Yankee unis: Sticking with something good

Frank William Abagnale, Jr. Does that name hold any meaning to you?

If you’ve seen the movie “Catch Me If You Can” you know who I’m talking about. At an early point in the film, Frank Abagnale, Sr. poses a question towards his son:

You know why the Yankees always win, Frank?

Frank Jr. gives the obvious answer: because they have Mickey Mantle.

Ehhht. Wrong.

No. It’s ’cause the other teams can’t stop staring at those damn pinstripes.

Perhaps those vertical navy blue stripes are overlooked. Or, at least not thought about a whole lot.

The pinstripes are an important part of the Yankee tradition,  as the team has been wearing pinstriped uniforms dating back to as early as 1912. The Yankees’ road uniforms have been the same since 1918: plain grey with NEW YORK across the chest (although from 1927-30 “NEW YORK” was replaced with “YANKEES”).

Consistency in every sense of the word. The Yanks have worn same home uniforms for roughly 104 years and the same road uniforms for 86 years.

In an age of alternate home and road apparel and a time when teams change colors and logos seemingly every year, the Yankees have been the aberration. The one team that hasn’t conformed to change.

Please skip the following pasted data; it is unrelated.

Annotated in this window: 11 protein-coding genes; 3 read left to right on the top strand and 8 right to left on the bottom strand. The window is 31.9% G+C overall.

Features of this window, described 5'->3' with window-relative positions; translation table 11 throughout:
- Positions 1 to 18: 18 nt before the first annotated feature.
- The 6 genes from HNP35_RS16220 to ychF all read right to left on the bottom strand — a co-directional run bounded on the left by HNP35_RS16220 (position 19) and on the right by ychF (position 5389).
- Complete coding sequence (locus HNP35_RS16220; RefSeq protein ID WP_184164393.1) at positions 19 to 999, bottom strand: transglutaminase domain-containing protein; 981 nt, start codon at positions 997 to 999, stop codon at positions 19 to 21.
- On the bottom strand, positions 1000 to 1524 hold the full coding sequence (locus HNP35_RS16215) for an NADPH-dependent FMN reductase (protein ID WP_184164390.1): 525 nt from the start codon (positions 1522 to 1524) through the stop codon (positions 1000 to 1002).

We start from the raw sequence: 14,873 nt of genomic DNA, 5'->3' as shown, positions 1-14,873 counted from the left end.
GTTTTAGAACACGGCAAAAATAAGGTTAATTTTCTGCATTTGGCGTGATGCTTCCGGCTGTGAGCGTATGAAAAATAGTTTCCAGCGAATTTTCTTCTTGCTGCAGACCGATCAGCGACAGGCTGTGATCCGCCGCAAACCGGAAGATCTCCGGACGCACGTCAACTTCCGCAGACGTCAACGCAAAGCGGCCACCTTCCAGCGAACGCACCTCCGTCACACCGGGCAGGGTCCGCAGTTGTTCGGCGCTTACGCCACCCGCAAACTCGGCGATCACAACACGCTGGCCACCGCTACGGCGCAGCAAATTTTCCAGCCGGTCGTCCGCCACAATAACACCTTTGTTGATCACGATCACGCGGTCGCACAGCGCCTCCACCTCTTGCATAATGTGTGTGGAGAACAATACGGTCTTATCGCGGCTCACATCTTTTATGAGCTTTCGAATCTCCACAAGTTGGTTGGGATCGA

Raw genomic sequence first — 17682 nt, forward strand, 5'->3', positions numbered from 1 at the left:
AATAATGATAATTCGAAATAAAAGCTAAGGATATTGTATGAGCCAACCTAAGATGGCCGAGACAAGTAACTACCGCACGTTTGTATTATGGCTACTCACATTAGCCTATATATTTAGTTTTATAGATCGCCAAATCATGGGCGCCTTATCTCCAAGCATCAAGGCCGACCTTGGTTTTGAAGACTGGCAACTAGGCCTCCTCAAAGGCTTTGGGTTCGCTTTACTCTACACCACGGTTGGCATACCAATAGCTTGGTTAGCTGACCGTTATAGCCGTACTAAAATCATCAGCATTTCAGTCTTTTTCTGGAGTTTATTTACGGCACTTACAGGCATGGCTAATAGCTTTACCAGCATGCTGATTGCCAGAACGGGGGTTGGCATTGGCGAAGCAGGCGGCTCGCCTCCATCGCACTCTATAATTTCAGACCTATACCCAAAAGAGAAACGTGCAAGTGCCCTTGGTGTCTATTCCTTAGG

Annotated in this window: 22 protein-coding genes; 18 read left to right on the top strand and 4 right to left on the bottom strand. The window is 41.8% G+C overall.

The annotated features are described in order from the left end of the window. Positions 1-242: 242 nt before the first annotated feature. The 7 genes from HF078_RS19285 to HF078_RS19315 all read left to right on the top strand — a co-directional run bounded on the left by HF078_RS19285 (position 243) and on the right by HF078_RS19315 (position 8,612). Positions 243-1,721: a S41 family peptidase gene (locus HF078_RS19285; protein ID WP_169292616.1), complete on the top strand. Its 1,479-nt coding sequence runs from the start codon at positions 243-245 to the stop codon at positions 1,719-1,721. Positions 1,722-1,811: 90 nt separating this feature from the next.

Think about it. The Arizona Diamondbacks have only been in the league since 1998. They are going on only their 18th season in existence and have changed their uniform colors from teal, copper, purple and black to Sonoran sand (a shade of beige) and Sedona Red while maintaining black.

Not to mention when the Diamondbacks first made their Major League Baseball debut, they had three different logos for their cap: one for home games, one for away games and an alternate.

The Yankees, on the other hand, have had the same cap design — the solid navy blue hat with the interlocking “NY” — since 1922.

Ninety-four years with the same cap. Again, consistency in terms of fashion in the truest sense.

Save for spring training, that is.

As most fans know, the Yankees only don the pinstripes for their spring opener — which, as a friendly reminder, spring training begins in a few short weeks. After their first exhibition, the Yankees wear navy blue road and away jerseys in spring training games. This year, the Yanks and other teams across MLB will get snazzy new unis for spring training.

The Yankees’ new spring training jerseys come complete with designs inside the numbers on the back, as well as an “FL” inside a blue shield on the sleeve and on the side of the cap.

Seeing as how the Yanks are in Florida’s Grapefruit League for the spring, perhaps the image of a fruit would have been more clever as far as a special character for the uniform.

But hey. Maybe that’s why I blog and don’t design baseball unis.

Notwithstanding, it’s refreshing to see a team in the modern age uphold its tradition, and prove the point that swapping colors and changing logos frequently are unnecessary practices.

Sticking with something and going with it usually works out just fine.

Twitter: @YankeeYapping

 

 

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